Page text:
Tuesday, March 31, 2009

Fun with Feathers

People often ask about the old tradition of using feather quills in playing mountain dulcimers, so I thought I'd do a post about it. I also thought it would be helpful to consolidate into one place some of the useful quill pick information that is currently scattered about in various places online.

Feather quills can be used in several ways, and it's a wonderful old tradition to try out.
You need large heavy feathers, such as flight feathers or tail feathers from a turkey or a goose or eagle.
There are two very different ways of using a feather quill for a pick...

One way is using the long thin flexible end in a 'scrambling eggs' motion, parallel to the strings.
See Kimberly Burnett-Dean demonstrate it here in playing: "Galax style"
Here also is Don Graves demonstrating this same method, and showing how to prepare a quill for this kind of playing: Don Graves preparing a quill. This whisking strumming technique is often associated with the playing style from Galax, Virginia.

The other method is to use the thicker end of the quill and cut the tip at an angle like a quill pen (the thinner you whittle it the more flexible it becomes), and hold it more upright- no scrambling/whipping eggs motion at all, but striking the strings straight across vertically in a very strong way with the stiff part of the quill.
Here: Jean Ritchie demonstrates the technique in playing the ballad Shady Grove, recorded about 50 years ago on the Pete Seeger tv show.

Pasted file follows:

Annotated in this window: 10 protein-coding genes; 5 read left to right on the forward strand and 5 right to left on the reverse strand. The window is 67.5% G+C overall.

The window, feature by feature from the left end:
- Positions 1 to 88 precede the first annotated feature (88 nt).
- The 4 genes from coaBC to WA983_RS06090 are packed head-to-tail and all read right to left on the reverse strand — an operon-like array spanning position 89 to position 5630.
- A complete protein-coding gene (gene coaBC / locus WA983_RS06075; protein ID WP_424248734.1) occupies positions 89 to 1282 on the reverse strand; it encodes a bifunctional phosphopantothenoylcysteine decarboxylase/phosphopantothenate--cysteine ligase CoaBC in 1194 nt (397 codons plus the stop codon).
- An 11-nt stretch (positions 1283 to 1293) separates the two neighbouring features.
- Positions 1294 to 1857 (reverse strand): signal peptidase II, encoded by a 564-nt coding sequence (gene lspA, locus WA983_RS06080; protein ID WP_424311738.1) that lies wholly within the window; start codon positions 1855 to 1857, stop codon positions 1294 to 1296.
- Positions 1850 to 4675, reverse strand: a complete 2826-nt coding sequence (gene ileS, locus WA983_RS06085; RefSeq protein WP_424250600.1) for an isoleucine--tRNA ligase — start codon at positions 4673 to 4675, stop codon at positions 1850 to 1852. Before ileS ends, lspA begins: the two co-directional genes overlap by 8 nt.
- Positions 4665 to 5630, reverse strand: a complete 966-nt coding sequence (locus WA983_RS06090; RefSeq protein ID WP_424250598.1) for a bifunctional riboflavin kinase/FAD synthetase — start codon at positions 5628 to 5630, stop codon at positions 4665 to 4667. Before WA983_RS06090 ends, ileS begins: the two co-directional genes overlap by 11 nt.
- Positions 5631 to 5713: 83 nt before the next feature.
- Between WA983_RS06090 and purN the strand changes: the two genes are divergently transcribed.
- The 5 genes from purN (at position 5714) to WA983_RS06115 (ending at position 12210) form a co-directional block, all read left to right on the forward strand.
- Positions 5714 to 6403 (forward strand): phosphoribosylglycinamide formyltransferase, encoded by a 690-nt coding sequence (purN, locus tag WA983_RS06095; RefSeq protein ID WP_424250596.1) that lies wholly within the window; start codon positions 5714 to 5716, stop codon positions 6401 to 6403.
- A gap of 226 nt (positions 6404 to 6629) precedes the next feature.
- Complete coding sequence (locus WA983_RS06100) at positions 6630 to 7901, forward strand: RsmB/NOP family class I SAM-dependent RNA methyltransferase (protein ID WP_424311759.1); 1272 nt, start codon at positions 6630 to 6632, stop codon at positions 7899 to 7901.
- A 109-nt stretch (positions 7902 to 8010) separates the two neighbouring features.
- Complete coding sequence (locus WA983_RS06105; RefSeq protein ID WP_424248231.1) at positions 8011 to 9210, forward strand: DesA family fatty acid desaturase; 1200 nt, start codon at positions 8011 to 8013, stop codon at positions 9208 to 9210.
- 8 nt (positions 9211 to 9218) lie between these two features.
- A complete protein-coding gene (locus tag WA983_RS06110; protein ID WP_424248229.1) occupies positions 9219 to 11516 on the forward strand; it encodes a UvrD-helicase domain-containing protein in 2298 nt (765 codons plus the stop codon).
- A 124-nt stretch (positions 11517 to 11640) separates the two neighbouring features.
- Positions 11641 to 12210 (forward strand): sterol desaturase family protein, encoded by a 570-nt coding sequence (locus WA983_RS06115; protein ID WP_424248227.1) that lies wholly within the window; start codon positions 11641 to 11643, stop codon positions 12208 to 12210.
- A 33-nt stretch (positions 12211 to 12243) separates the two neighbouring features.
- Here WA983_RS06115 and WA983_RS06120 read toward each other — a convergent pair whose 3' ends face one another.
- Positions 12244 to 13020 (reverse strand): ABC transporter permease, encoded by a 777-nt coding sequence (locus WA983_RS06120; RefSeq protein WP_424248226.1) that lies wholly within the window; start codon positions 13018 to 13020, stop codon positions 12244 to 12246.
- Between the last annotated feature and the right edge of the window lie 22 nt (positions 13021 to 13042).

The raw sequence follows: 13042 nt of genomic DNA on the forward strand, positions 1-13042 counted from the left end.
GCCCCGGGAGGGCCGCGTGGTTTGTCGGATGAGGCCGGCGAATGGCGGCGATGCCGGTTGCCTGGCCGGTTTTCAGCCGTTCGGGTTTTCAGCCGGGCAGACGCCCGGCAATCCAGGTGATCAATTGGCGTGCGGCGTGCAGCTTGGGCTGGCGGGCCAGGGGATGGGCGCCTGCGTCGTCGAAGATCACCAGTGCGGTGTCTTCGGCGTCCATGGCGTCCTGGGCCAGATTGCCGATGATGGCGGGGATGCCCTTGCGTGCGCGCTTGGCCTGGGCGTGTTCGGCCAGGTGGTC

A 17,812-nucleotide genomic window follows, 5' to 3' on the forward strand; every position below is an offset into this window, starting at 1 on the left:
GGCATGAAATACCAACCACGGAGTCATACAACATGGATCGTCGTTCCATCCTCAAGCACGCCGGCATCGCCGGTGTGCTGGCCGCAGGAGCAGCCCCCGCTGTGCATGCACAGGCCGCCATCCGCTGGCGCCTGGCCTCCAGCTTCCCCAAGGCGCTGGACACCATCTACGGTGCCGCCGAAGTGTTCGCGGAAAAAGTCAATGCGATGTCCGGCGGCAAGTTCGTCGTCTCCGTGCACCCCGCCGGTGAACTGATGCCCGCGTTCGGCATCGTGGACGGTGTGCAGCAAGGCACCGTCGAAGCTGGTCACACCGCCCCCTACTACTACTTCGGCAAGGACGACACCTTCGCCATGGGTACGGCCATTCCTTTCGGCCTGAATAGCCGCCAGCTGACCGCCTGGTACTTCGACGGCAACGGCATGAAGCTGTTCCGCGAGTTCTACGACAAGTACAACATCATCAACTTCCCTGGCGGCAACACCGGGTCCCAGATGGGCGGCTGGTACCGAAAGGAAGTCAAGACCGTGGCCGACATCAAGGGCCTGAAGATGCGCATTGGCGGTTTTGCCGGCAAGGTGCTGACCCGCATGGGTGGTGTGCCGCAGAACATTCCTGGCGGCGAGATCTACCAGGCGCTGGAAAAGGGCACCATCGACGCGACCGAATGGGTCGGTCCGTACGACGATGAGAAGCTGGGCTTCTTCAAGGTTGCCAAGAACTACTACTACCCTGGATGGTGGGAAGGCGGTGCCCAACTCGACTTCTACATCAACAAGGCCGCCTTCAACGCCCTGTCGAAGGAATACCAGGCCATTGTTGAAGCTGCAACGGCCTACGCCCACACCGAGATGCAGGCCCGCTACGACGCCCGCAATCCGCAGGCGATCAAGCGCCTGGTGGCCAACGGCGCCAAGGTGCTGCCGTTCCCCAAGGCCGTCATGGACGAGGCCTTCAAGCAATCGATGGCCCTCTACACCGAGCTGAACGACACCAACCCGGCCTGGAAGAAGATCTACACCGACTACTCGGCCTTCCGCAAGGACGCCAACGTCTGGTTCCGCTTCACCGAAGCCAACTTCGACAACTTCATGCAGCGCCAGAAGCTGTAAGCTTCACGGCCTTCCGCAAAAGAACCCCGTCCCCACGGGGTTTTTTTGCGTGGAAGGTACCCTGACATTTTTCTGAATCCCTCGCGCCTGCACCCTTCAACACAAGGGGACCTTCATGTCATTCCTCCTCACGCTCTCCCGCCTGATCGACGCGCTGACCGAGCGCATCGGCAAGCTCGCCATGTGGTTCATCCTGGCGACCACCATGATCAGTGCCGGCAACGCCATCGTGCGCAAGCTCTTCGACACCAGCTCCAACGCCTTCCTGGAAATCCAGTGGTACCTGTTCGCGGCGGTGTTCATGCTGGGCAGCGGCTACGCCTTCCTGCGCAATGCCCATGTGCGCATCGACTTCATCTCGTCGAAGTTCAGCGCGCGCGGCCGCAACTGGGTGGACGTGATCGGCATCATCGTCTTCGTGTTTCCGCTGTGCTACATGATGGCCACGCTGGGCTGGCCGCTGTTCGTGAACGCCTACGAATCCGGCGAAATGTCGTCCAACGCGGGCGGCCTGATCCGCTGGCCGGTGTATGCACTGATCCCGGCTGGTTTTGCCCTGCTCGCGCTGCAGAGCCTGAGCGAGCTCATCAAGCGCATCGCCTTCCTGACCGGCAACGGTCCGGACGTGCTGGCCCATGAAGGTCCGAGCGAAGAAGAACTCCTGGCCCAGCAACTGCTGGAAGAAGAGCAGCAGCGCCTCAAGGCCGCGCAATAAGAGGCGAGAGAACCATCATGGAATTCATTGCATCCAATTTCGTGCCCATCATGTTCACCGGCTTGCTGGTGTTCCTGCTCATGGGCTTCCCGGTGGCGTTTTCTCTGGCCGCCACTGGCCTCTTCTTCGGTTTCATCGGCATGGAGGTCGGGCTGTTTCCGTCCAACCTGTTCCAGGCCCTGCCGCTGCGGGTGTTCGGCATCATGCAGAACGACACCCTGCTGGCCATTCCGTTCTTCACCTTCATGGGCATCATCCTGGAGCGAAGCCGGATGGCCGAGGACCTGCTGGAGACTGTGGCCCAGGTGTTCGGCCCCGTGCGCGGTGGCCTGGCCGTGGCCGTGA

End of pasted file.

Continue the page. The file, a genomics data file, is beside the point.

Incidentally, some 50 years later, Jean would play Shady Grove with a very similar strum stroke, but this time using a flexible piece of plastic instead of a feather- in this particular case a plastic hotel key card. Jean has said that she now sometimes uses a large triangular pick cut from the lid of a Cool-Whip container instead of a quill because it it easier to hold due to arthritis. Adventurous experimentation in using various materials at hand to make picks from is a very traditional practice!
Jean recently wrote:

"On the frontier (of my Youth) we didn't have plastic containers yet,nor any other materials mentioned here, so that's why my Dad used goose or turkey wingfeathers, whittled down as explained in my old, THE DULCIMER BOOK (published in 1952 and still going strong). They still work, but I'm often explaining to audiences as to why I'm using a coffee-can-lid pick, "Well, they don't make turkey-wings like they used to."

For myself, I tend to use a strum motion that is similar to Jean Ritchie's strum technique but with a touch of Galax side-whipping motion thrown in, and I use a medium-long narrow very flexible plastic pick, not a stiff pick.
In this article, Jim Baldwin gives some more helpful information about using feather quills in traditional Appalachian dulcimer playing.

An additional use for heavy feather quills is to cut off the heavy end and use it not for strumming or picking, but as a noter. I hear it slides up and down the strings quite nicely.
Turkey and goose quills can also be utilized in making old fashioned quill pens, arrow shafts, and even fashion apparel!

...Don't miss reading the post
"Fun With Feathers- Part 2!"

4 comments: